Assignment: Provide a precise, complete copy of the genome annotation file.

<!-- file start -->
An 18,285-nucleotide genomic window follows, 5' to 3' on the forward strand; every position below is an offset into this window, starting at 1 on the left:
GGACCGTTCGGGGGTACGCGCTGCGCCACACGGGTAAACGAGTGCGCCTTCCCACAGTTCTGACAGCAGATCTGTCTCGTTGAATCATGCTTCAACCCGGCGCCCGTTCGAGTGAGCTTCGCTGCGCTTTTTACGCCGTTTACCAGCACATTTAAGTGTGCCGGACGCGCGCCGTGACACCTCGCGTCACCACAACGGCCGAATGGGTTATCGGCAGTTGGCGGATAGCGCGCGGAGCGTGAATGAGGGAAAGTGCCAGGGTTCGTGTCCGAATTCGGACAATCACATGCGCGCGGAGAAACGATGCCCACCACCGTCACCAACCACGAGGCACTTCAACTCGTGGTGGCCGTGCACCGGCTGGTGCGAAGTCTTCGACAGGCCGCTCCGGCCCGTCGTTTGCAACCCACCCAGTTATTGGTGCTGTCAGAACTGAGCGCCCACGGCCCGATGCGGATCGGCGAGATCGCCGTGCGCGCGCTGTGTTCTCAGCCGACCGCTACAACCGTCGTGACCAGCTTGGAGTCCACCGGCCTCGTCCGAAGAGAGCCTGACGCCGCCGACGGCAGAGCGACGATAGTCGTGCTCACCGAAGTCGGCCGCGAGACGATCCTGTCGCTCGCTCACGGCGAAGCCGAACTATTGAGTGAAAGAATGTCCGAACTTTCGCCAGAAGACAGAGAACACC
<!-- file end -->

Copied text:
An 18,285-nucleotide genomic window follows, 5' to 3' on the forward strand; every position below is an offset into this window, starting at 1 on the left:
GGACCGTTCGGGGGTACGCGCTGCGCCACACGGGTAAACGAGTGCGCCTTCCCACAGTTCTGACAGCAGATCTGTCTCGTTGAATCATGCTTCAACCCGGCGCCCGTTCGAGTGAGCTTCGCTGCGCTTTTTACGCCGTTTACCAGCACATTTAAGTGTGCCGGACGCGCGCCGTGACACCTCGCGTCACCACAACGGCCGAATGGGTTATCGGCAGTTGGCGGATAGCGCGCGGAGCGTGAATGAGGGAAAGTGCCAGGGTTCGTGTCCGAATTCGGACAATCACATGCGCGCGGAGAAACGATGCCCACCACCGTCACCAACCACGAGGCACTTCAACTCGTGGTGGCCGTGCACCGGCTGGTGCGAAGTCTTCGACAGGCCGCTCCGGCCCGTCGTTTGCAACCCACCCAGTTATTGGTGCTGTCAGAACTGAGCGCCCACGGCCCGATGCGGATCGGCGAGATCGCCGTGCGCGCGCTGTGTTCTCAGCCGACCGCTACAACCGTCGTGACCAGCTTGGAGTCCACCGGCCTCGTCCGAAGAGAGCCTGACGCCGCCGACGGCAGAGCGACGATAGTCGTGCTCACCGAAGTCGGCCGCGAGACGATCCTGTCGCTCGCTCACGGCGAAGCCGAACTATTGAGTGAAAGAATGTCCGAACTTTCGCCAGAAGACAGAGAACACC